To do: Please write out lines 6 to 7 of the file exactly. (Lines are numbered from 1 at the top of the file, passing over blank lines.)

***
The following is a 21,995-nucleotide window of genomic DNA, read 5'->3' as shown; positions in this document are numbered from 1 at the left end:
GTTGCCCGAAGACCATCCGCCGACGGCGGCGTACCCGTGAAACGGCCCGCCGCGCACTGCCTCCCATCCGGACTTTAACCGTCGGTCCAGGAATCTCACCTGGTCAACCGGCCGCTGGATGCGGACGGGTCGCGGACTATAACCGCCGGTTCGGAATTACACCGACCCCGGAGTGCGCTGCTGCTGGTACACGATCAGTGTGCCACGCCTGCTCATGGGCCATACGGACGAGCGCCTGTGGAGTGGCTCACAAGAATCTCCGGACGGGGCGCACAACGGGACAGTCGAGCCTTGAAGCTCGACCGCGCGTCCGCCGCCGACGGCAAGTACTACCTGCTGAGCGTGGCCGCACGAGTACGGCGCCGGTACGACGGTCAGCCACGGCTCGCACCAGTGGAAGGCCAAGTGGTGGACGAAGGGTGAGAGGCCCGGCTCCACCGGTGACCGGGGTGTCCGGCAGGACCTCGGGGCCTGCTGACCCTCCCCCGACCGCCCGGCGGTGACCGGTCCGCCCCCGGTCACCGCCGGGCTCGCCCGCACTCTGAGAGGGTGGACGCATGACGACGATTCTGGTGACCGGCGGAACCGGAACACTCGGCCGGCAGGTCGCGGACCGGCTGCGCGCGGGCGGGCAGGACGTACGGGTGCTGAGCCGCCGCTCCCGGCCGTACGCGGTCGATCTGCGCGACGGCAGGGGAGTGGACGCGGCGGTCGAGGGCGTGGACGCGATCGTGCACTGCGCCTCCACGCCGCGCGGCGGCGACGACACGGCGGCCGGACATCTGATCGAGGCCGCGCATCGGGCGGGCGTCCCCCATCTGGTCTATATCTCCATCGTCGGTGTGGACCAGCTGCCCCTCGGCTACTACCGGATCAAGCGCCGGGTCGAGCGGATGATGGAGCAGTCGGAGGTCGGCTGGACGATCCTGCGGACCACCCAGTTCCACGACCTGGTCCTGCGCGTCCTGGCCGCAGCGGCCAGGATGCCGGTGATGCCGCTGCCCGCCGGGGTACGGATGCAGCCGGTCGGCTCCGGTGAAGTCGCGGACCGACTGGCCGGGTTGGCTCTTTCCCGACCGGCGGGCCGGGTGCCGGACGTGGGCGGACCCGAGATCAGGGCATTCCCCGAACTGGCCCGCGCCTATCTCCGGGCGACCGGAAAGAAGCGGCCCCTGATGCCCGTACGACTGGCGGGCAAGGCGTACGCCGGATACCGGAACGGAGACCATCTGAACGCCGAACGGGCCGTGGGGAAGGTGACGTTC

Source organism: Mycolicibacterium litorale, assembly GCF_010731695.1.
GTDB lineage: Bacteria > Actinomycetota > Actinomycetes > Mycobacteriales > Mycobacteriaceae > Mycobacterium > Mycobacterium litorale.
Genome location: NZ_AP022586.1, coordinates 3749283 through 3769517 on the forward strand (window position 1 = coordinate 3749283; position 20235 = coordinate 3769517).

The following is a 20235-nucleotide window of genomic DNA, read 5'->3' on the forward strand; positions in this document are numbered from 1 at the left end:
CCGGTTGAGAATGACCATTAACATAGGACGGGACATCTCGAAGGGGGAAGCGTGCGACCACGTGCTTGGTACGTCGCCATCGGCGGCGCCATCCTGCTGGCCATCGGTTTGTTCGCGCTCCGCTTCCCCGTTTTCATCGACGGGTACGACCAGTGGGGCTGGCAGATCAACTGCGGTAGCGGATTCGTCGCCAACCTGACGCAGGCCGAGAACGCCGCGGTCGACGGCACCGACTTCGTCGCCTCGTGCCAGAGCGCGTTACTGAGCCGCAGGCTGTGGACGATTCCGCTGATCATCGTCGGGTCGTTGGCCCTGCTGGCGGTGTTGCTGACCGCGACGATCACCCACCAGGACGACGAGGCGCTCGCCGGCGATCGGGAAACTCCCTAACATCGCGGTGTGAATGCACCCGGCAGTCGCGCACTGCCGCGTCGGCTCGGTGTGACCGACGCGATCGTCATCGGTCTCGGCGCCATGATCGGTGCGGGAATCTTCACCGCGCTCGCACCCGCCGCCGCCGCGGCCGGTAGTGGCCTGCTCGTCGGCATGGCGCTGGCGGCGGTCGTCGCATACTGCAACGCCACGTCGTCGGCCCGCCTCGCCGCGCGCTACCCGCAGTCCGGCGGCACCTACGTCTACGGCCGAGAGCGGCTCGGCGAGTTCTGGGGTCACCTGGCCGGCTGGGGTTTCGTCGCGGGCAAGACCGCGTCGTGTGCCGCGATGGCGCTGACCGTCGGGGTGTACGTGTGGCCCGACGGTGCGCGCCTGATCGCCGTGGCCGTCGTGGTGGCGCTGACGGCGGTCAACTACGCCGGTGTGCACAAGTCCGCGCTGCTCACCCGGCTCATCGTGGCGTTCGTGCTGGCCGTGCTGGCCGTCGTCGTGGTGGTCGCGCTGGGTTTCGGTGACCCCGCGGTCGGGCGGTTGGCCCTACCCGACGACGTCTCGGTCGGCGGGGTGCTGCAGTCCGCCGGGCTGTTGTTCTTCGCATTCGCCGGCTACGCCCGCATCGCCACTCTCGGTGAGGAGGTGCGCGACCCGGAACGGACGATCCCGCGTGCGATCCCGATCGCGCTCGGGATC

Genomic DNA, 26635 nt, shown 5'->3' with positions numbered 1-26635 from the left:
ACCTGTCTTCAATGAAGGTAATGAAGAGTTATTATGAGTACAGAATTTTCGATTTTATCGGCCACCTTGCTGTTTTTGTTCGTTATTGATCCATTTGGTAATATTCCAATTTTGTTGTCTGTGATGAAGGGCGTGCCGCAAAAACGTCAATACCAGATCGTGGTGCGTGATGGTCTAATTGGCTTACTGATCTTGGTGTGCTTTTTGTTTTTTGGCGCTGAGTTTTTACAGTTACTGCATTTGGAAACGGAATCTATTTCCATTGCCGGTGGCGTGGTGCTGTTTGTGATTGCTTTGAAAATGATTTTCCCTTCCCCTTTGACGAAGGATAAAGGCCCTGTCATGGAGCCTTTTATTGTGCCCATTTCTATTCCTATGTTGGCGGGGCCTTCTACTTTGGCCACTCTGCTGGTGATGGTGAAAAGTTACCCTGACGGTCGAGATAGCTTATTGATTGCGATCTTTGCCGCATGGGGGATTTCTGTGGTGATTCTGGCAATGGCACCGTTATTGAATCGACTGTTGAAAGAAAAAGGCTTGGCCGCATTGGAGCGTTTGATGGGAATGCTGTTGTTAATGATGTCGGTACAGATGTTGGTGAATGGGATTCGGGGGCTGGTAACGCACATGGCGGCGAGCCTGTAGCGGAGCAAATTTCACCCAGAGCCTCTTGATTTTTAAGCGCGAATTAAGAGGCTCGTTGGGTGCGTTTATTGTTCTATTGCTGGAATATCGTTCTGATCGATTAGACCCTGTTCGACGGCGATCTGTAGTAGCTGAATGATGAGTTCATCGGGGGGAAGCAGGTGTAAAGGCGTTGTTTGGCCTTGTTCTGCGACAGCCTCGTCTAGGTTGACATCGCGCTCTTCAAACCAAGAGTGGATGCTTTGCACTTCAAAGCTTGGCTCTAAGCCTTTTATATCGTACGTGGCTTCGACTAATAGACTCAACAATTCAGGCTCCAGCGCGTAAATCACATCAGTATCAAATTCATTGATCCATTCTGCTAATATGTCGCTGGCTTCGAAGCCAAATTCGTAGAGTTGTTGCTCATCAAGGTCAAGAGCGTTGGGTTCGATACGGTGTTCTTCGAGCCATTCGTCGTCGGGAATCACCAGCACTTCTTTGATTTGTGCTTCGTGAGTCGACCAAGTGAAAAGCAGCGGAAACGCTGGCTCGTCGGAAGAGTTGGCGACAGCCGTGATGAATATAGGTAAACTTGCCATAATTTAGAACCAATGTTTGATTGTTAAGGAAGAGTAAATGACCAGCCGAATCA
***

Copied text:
The following is a 20235-nucleotide window of genomic DNA, read 5'->3' on the forward strand; positions in this document are numbered from 1 at the left end:
CCGGTTGAGAATGACCATTAACATAGGACGGGACATCTCGAAGGGGGAAGCGTGCGACCACGTGCTTGGTACGTCGCCATCGGCGGCGCCATCCTGCTGGCCATCGGTTTGTTCGCGCTCCGCTTCCCCGTTTTCATCGACGGGTACGACCAGTGGGGCTGGCAGATCAACTGCGGTAGCGGATTCGTCGCCAACCTGACGCAGGCCGAGAACGCCGCGGTCGACGGCACCGACTTCGTCGCCTCGTGCCAGAGCGCGTTACTGAGCCGCAGGCTGTGGACGATTCCGCTGATCATCGTCGGGTCGTTGGCCCTGCTGGCGGTGTTGCTGACCGCGACGATCACCCACCAGGACGACGAGGCGCTCGCCGGCGATCGGGAAACTCCCTAACATCGCGGTGTGAATGCACCCGGCAGTCGCGCACTGCCGCGTCGGCTCGGTGTGACCGACGCGATCGTCATCGGTCTCGGCGCCATGATCGGTGCGGGAATCTTCACCGCGCTCGCACCCGCCGCCGCCGCGGCCGGTAGTGGCCTGCTCGTCGGCATGGCGCTGGCGGCGGTCGTCGCATACTGCAACGCCACGTCGTCGGCCCGCCTCGCCGCGCGCTACCCGCAGTCCGGCGGCACCTACGTCTACGGCCGAGAGCGGCTCGGCGAGTTCTGGGGTCACCTGGCCGGCTGGGGTTTCGTCGCGGGCAAGACCGCGTCGTGTGCCGCGATGGCGCTGACCGTCGGGGTGTACGTGTGGCCCGACGGTGCGCGCCTGATCGCCGTGGCCGTCGTGGTGGCGCTGACGGCGGTCAACTACGCCGGTGTGCACAAGTCCGCGCTGCTCACCCGGCTCATCGTGGCGTTCGTGCTGGCCGTGCTGGCCGTCGTCGTGGTGGTCGCGCTGGGTTTCGGTGACCCCGCGGTCGGGCGGTTGGCCCTACCCGACGACGTCTCGGTCGGCGGGGTGCTGCAGTCCGCCGGGCTGTTGTTCTTCGCATTCGCCGGCTACGCCCGCATCGCCACTCTCGGTGAGGAGGTGCGCGACCCGGAACGGACGATCCCGCGTGCGATCCCGATCGCGCTCGGGATC